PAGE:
This is going to be a good time. Press release here:
The second longest running folk festival in western North Carolina returns for its 49th year on October 1, 2016. The Bascom Lamar Lunsford “Minstrel of Appalachia” Festival will take place on the campus of Mars Hill University in Mars Hill, North Carolina. Most daytime festivities will be located on the upper quadrangle of the university campus from 10:00 a.m. until 4:00 p.m. and are free to the public. The Mars Hill Heritage Festival takes place on Main Street and College Street in conjunction with the Lunsford Festival, The evening concert in Moore Auditorium, featuring performances by the region’s best ballad singers, dancers, and string bands, is a ticketed event. Adult tickets are $10 in advance and $12 at the door; tickets for children under 12 are $5. Doors open at 6:30 p.m. and the concert begins at 7:00 p.m.
Along with the traditional craft demonstrations that include apple butter making by the Madison County 4-H, Cherokee basket weaving, and the daytime stage’s music and dance performances, this year’s Lunsford Festival features two special photographic exhibits in Weizenblatt Gallery in Moore Fine Arts Building.
One of those is an exhibition that celebrates the work of Cecil Sharp, the English folklorist who is considered by many to be the most prolific collector of English ballads in the 20th Century. Sharp traveled to Madison County, home of Mars Hill University, in 1916. This exhibition, marking the centennial of that visit, will feature photographs by David Holt, John Cohen, Rob Amberg, and others, and audio recordings of singers old and new. The exhibit will also include video content from the Alan Lomax Archives, thanks to a partnership with Appalshop, a nonprofit organization dedicated to the preservation of the culture of Appalachia and rural America, and the Madison County Tourism Development Authority.
The other exhibit, “A Walk in Big Ivy,” features works by local photographer Steven McBride, and ties into the current theme of the Liston B. Ramsey Center for Regional Studies, “Exploring Southern Appalachian Forests.” McBride will share a collection of photos that represent his conservation project for Friends of Big Ivy, a group that is working to preserve the biodiversity and beauty of the Big Ivy section of the Pisgah National Forest.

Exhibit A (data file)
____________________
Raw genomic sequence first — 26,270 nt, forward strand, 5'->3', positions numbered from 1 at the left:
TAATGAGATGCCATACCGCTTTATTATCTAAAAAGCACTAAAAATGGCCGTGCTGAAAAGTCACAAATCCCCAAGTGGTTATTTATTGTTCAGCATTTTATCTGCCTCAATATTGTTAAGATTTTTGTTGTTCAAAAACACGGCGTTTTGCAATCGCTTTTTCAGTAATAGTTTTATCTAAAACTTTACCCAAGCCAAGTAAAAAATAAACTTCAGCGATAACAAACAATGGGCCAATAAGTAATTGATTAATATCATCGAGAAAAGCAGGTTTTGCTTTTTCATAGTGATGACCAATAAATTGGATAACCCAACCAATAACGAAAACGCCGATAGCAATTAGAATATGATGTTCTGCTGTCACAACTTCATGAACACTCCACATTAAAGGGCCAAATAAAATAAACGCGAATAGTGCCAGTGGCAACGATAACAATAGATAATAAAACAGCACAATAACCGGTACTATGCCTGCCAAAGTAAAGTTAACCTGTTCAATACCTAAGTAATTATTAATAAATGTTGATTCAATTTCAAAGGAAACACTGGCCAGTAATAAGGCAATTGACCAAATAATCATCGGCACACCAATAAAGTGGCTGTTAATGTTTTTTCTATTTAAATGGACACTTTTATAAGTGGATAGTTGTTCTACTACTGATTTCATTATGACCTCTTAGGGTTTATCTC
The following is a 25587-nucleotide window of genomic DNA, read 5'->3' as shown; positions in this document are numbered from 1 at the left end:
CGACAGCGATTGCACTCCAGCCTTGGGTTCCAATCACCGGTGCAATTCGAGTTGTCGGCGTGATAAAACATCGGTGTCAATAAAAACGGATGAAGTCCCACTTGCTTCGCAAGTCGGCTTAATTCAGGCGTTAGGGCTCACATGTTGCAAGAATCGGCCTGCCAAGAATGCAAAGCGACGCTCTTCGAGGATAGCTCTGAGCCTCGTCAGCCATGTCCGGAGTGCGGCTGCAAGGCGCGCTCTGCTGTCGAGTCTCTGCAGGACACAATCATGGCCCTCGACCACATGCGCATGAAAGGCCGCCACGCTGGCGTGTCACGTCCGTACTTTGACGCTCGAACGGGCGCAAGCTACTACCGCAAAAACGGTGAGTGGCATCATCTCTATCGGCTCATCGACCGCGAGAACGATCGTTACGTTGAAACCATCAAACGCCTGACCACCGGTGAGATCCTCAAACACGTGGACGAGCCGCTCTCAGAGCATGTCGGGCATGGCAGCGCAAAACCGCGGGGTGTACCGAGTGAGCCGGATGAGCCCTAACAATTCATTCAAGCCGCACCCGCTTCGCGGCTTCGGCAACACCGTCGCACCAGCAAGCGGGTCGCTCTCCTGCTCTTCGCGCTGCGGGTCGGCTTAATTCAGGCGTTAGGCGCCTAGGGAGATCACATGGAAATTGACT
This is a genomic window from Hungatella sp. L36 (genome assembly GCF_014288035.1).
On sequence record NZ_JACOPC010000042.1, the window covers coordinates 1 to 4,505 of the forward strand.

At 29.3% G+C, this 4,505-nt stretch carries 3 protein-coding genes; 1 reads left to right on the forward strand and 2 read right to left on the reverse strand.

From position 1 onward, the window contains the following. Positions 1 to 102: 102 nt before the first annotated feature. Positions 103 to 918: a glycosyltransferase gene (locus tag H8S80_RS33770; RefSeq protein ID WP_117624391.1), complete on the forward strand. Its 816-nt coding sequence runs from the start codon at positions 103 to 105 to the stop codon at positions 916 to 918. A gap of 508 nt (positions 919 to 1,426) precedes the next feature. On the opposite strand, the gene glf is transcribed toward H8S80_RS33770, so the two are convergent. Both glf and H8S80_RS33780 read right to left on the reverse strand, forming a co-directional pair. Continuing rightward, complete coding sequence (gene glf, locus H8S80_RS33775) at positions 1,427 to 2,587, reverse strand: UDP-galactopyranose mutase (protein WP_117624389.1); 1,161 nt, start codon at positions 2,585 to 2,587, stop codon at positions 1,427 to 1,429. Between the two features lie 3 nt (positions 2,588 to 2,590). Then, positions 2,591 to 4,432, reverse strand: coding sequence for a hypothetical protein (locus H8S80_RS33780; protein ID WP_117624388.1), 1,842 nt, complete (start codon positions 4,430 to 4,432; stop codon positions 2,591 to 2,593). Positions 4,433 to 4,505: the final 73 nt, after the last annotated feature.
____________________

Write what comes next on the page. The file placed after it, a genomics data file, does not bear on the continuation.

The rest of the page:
This year’s Lunsford Festival includes a special focus on the ballad traditions of the region. The ballad and story swap, always a popular portion of the festival, will take place this year in Weizenblatt Gallery in conjunction with the photographic exhibits. The daytime stage will host musicians, dancers, and other performers carrying on the legacy of mountain music and dance. Following the ballad and story swap, which runs from 1:30-3:30 p.m., Dr. Betty Smith will give a special talk about Mrs. Jane Hicks Gentry of Hot Springs. Mrs. Gentry is an important person to the ballad traditions in Madison County, and is credited with sharing more songs to Sharp than any other singer.
The festival is named for musician and folklorist Bascom Lamar Lunsford, who dedicated his life to traveling the hills and coves of the Appalachian Mountains to find, memorize, and record the songs and dances so intimately woven into the mountain culture. He started the Mountain Dance and Folk Festival in Asheville in 1928, and from there was enlisted to help start the National Folk Festival. He became instrumental in the creation of multiple festivals throughout the United States. Lunsford allowed creators of the Mars Hill festival to carry his name, only with the clear understanding the festival would be dedicated to authentic mountain music and dance.
For more information about the Bascom Lamar Lunsford “Minstrel of Appalachia” Festival, contact festival director Hannah Furgiuele at (828) 689-1571 or email@example.com, or visit the festival website at www.lunsfordfestival.com. For information about the Madison County Heritage Festival, visit www.marshillheritagefestival.com.